Would the rangers have been better off dressing mcilrath and clendening over the pylon twins????? We all know that answer except AV!!!!

  9. upstatetom says:

    how do you not show up for the first two periods of an elimination game ? that’s easy, be highly overpaid and not have anything to work for, that’s how. these so called players should only be paid for what they’ve earned and not what they think they deserve !! (stepan ) if you’ve already got the $$$$ why would you want to work another month into nicer weather and take away from you’re personal time . it’s absolutley horrible !!!

    • ANGRY WIENER DOG STAMPEDE says:

      Aye. AV is gonna AV but this nonsense cannot be blamed on him.

      If you need a guy in a suit (AV) to tell you why you need to try in a playoff (!) elimination game (!!!!)…. then, I gotta say, when you fail to listen, don’t blame the guy that didn’t take the ice.

      Not to absolve him from the head-scratching deployments, but still…. this was an all around LOLWUT on their part (save for a few of them).

      • paulronty says:

        Remember when Espo said that when Fred Shero tapped him on the shoulder, he wanted to win for that man. Did the Rangers play like they want to win for AV?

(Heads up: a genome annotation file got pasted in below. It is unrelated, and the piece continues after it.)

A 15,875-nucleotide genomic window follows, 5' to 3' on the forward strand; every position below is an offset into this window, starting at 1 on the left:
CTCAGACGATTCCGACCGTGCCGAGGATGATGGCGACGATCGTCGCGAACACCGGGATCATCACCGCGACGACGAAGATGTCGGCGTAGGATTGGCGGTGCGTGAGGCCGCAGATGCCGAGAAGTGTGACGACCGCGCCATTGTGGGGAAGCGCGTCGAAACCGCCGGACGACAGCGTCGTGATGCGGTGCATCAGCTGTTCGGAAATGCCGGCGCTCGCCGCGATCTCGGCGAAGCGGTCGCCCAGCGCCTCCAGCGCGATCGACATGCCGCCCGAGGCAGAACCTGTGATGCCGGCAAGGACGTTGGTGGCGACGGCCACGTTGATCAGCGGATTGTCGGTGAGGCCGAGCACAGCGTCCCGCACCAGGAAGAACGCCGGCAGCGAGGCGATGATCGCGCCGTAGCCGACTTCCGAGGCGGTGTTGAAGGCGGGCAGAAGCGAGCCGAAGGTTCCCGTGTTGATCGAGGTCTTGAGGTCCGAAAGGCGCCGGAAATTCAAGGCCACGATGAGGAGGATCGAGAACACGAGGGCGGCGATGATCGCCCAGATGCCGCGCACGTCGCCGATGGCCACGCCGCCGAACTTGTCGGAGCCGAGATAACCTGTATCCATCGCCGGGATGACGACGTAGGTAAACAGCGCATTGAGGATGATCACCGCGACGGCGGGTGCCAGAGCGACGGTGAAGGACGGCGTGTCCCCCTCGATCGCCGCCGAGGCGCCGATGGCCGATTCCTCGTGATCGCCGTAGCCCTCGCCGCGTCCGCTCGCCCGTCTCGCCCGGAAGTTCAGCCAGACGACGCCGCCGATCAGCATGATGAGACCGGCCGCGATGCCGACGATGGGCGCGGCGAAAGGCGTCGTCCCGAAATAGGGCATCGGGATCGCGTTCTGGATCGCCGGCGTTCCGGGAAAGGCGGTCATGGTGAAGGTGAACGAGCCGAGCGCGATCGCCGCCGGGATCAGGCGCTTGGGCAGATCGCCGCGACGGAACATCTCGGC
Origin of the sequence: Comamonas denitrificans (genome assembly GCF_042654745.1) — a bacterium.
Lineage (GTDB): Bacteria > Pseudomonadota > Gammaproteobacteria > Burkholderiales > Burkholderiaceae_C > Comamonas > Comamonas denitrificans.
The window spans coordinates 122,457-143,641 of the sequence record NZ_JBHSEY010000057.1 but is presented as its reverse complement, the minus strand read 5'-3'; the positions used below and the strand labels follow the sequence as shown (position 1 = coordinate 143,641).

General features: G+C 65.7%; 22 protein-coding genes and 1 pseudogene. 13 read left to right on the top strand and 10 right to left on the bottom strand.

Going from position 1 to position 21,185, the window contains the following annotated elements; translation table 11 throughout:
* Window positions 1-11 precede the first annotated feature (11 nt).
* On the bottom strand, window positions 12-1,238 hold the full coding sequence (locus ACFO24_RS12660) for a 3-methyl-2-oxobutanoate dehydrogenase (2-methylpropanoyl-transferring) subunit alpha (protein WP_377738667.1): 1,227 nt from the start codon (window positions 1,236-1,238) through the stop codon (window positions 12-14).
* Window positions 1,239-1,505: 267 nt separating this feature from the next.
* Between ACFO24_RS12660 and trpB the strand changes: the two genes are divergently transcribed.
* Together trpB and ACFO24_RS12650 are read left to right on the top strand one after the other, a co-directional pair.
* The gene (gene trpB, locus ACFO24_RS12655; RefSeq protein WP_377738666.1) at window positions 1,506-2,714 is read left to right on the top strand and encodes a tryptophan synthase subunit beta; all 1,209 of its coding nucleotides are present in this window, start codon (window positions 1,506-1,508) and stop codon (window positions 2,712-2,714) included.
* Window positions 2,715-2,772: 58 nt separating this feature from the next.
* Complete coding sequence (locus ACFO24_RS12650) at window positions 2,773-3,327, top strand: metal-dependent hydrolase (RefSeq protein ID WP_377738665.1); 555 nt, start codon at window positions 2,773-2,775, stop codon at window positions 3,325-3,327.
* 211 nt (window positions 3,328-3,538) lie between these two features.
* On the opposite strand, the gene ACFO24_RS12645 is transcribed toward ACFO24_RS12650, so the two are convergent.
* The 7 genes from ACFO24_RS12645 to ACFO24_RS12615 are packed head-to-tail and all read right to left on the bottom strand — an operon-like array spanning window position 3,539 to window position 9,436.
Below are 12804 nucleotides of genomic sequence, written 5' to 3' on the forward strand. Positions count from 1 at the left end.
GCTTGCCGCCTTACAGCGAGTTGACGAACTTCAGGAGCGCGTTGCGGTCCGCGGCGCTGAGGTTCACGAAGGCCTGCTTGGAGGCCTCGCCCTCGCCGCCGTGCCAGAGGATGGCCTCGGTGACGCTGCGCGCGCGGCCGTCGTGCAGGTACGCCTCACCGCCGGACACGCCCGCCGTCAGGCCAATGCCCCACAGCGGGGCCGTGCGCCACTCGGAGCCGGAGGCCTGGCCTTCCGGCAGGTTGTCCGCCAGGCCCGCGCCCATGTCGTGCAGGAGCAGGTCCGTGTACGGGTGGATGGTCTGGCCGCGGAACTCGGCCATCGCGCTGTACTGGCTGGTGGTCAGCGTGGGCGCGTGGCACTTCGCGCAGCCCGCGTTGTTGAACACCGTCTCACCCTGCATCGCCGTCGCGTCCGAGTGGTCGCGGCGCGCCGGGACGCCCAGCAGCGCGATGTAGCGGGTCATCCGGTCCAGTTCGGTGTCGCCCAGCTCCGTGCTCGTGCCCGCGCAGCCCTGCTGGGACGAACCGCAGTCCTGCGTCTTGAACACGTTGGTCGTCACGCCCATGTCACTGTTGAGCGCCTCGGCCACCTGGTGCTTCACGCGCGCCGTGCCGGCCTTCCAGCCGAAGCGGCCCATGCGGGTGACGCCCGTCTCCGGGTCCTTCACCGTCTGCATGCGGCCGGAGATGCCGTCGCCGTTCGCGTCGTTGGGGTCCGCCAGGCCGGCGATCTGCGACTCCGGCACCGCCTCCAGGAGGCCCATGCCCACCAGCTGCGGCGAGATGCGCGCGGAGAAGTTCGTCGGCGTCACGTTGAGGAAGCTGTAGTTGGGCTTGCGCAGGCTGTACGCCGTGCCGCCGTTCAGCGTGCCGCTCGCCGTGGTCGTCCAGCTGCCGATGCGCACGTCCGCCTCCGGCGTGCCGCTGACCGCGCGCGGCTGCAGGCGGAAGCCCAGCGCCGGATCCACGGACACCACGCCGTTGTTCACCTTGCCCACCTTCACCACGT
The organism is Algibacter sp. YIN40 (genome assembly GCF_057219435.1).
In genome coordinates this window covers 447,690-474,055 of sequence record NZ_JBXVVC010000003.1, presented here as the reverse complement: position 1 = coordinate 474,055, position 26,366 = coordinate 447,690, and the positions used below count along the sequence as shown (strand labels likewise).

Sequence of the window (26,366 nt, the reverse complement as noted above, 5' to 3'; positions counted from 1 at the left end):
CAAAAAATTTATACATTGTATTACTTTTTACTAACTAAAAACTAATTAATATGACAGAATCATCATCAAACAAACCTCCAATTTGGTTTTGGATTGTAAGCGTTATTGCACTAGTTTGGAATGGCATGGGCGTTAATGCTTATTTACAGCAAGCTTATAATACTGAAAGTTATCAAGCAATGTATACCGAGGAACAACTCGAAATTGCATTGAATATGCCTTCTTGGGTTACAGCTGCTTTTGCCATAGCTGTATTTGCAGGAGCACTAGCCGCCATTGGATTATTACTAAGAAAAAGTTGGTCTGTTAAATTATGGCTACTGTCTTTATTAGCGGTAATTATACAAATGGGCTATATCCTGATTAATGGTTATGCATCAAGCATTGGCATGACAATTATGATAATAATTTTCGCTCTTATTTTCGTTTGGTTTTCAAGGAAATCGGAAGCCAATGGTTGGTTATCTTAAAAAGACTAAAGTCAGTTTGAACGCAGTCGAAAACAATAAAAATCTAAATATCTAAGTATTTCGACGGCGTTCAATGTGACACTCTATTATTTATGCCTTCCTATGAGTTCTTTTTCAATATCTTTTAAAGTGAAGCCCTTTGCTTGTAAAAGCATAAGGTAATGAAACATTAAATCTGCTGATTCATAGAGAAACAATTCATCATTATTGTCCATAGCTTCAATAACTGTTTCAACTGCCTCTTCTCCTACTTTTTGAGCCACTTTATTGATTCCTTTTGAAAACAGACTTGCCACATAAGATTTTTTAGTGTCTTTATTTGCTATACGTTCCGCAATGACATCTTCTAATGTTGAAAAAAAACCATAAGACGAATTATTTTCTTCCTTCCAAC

10. avsucks says:

    Glad this season is over. What a crappy performance, no one escapes blame.

  11. Arisrules says:

    Are we ready to have the same conversation that we had this time last year or the year before? I feel like I am in a horrible version of the movie Groundhog’s day. The defense is absolute garbage. It was when we lost to the Kings. It was the year after when we made that run. It was last year when the Penguins impaled us. And it was this year when we struggled to beat a poor Habs team, and lost to a horrible Senators team. Everyone was aware of that except for 3/4 of our fanbase, AV, our front office, and the beatwriters.